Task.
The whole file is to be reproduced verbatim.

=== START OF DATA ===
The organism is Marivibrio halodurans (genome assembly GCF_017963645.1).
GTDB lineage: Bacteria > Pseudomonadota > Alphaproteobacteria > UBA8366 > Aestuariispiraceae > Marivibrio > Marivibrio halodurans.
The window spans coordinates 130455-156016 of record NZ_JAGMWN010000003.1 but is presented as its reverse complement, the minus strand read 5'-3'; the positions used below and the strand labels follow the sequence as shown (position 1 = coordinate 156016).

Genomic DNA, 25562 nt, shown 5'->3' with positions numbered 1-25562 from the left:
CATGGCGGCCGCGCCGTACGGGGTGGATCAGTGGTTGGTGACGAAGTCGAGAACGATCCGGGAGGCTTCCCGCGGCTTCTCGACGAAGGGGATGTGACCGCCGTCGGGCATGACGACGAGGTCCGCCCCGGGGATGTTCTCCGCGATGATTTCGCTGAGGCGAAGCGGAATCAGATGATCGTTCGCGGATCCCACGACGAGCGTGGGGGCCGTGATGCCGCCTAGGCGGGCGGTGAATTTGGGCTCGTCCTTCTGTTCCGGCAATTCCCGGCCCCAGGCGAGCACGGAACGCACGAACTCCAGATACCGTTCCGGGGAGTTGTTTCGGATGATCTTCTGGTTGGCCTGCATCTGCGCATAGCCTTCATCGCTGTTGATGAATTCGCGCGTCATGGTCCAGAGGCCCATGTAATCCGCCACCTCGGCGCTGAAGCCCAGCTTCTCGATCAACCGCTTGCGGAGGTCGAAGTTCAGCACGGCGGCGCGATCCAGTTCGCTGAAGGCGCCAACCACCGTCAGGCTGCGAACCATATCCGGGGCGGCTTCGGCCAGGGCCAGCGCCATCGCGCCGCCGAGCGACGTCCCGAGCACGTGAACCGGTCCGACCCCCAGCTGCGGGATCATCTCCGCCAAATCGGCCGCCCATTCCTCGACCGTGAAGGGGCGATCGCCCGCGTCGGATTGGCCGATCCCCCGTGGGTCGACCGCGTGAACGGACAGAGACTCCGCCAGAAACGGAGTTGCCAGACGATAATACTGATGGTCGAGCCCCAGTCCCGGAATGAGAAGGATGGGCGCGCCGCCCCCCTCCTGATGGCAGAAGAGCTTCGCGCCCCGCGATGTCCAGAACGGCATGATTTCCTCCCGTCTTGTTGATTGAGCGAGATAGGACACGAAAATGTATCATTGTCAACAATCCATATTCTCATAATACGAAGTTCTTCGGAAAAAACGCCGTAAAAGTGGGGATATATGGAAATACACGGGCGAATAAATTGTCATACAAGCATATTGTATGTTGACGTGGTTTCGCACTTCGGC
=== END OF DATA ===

The organism is Marivibrio halodurans (genome assembly GCF_017963645.1).
GTDB lineage: Bacteria > Pseudomonadota > Alphaproteobacteria > UBA8366 > Aestuariispiraceae > Marivibrio > Marivibrio halodurans.
The window spans coordinates 130455-156016 of record NZ_JAGMWN010000003.1 but is presented as its reverse complement, the minus strand read 5'-3'; the positions used below and the strand labels follow the sequence as shown (position 1 = coordinate 156016).

Genomic DNA, 25562 nt, shown 5'->3' with positions numbered 1-25562 from the left:
CATGGCGGCCGCGCCGTACGGGGTGGATCAGTGGTTGGTGACGAAGTCGAGAACGATCCGGGAGGCTTCCCGCGGCTTCTCGACGAAGGGGATGTGACCGCCGTCGGGCATGACGACGAGGTCCGCCCCGGGGATGTTCTCCGCGATGATTTCGCTGAGGCGAAGCGGAATCAGATGATCGTTCGCGGATCCCACGACGAGCGTGGGGGCCGTGATGCCGCCTAGGCGGGCGGTGAATTTGGGCTCGTCCTTCTGTTCCGGCAATTCCCGGCCCCAGGCGAGCACGGAACGCACGAACTCCAGATACCGTTCCGGGGAGTTGTTTCGGATGATCTTCTGGTTGGCCTGCATCTGCGCATAGCCTTCATCGCTGTTGATGAATTCGCGCGTCATGGTCCAGAGGCCCATGTAATCCGCCACCTCGGCGCTGAAGCCCAGCTTCTCGATCAACCGCTTGCGGAGGTCGAAGTTCAGCACGGCGGCGCGATCCAGTTCGCTGAAGGCGCCAACCACCGTCAGGCTGCGAACCATATCCGGGGCGGCTTCGGCCAGGGCCAGCGCCATCGCGCCGCCGAGCGACGTCCCGAGCACGTGAACCGGTCCGACCCCCAGCTGCGGGATCATCTCCGCCAAATCGGCCGCCCATTCCTCGACCGTGAAGGGGCGATCGCCCGCGTCGGATTGGCCGATCCCCCGTGGGTCGACCGCGTGAACGGACAGAGACTCCGCCAGAAACGGAGTTGCCAGACGATAATACTGATGGTCGAGCCCCAGTCCCGGAATGAGAAGGATGGGCGCGCCGCCCCCCTCCTGATGGCAGAAGAGCTTCGCGCCCCGCGATGTCCAGAACGGCATGATTTCCTCCCGTCTTGTTGATTGAGCGAGATAGGACACGAAAATGTATCATTGTCAACAATCCATATTCTCATAATACGAAGTTCTTCGGAAAAAACGCCGTAAAAGTGGGGATATATGGAAATACACGGGCGAATAAATTGTCATACAAGCATATTGTATGTTGACGTGGTTTCGCACTTCGGC